9# Calcasieu Courthouse

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Tony Joe Henry has been the talk of the town in Lake Charles since the 1940s when she murdered a man. Her attractive appearance was just as infamous. The ex-prostitute was walking down the street with a friend on her way to spring her true love from a Texas prison when a gentleman in a pickup truck persuaded her to give him a ride. It took three trials for a jury to convict the cunning Tony Joe, who seduced the court and prison staff and divided the city over her alleged offence.

In 1942, the murderous beauty, known as the Tiger Girl, became the first woman in the state to die in an electric chair. Her soul remains in the court today, and its maids swear that she can feel her arrival, hear her screams, and even smell her burning hair. Many believe she tinkers with office equipment, locks doors and interferes with day-to-day office life in court.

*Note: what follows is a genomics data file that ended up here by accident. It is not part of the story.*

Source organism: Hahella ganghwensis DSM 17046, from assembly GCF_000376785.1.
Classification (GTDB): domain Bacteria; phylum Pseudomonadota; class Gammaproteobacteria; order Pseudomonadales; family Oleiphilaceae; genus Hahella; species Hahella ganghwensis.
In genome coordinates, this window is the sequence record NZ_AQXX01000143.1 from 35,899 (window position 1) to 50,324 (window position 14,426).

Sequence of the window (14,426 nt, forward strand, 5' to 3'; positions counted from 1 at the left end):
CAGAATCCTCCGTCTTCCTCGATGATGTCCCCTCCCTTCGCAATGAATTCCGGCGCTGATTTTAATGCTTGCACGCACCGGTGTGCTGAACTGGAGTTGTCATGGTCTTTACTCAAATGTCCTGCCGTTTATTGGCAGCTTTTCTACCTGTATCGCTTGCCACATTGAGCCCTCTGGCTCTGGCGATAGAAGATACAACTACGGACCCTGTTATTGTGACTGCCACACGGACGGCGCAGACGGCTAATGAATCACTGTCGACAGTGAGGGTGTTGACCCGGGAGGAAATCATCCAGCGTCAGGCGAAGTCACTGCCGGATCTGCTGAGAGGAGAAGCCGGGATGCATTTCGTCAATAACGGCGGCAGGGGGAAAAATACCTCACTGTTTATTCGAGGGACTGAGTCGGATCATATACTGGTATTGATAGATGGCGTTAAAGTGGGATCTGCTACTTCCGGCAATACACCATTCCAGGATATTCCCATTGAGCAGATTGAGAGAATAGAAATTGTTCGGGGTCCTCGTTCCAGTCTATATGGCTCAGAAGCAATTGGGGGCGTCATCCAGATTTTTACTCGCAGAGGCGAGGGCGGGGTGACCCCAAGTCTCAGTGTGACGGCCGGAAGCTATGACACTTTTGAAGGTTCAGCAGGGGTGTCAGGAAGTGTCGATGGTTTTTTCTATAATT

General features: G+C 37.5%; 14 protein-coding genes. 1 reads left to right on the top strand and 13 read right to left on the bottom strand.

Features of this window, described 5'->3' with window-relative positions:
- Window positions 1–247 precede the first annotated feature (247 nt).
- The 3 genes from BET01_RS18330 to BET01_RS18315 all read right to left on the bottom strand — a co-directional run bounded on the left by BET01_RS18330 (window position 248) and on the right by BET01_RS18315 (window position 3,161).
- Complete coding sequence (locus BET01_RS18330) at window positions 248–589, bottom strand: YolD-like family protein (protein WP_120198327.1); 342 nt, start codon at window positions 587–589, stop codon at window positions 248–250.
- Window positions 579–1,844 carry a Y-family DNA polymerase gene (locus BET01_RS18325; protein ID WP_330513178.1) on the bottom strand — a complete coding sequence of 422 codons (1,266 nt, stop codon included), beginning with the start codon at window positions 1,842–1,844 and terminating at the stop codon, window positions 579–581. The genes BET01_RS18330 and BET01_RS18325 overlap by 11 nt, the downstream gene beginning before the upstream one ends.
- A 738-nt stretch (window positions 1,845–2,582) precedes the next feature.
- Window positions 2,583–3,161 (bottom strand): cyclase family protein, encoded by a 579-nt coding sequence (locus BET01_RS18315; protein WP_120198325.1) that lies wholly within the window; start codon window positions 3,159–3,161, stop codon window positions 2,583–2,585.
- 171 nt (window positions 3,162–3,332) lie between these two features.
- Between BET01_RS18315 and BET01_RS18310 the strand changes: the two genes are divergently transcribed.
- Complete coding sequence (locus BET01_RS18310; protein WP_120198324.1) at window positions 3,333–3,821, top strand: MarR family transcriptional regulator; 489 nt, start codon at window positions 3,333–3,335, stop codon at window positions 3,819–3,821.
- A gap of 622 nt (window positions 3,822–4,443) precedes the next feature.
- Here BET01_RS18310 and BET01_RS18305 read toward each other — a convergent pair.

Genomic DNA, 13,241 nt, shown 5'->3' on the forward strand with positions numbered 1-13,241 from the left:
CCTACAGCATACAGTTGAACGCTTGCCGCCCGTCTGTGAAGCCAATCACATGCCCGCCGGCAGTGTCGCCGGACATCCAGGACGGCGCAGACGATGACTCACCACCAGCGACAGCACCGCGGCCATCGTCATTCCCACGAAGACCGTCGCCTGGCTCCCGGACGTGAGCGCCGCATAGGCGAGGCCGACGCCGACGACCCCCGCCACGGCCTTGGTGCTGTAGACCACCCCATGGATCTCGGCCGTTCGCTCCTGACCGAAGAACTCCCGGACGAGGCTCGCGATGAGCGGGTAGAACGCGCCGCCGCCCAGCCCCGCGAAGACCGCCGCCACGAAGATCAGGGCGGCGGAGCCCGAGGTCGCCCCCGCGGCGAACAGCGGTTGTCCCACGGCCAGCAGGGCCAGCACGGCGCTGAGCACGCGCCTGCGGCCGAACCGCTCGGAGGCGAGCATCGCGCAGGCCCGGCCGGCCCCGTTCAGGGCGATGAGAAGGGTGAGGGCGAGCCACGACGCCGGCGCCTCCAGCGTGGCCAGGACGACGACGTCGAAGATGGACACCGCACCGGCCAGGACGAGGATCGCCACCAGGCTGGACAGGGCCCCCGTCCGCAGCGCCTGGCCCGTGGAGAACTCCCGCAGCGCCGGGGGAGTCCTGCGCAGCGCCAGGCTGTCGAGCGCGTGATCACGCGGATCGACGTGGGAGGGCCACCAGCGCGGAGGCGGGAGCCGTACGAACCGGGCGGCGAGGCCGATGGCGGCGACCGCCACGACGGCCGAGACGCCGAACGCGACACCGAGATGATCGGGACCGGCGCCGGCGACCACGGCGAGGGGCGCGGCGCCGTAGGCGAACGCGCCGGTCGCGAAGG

10# Eastern State Penitentiary

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The Eastern State Prison may be Phili’s most dangerous place. Thanks to its large size and substantial budget, the former prison was the first of its kind.

Directed by Quaker Beliefs, it consisted of a strict set of rules that encouraged isolation and punishment. Prison guards began to cover inmates every time they left their cells, and the only source of light was the skylight, which was believed to bring “God’s light” to the prisoners.

Tortured souls, including “Slick Willie” Sutton, still haunt the ground relentlessly today.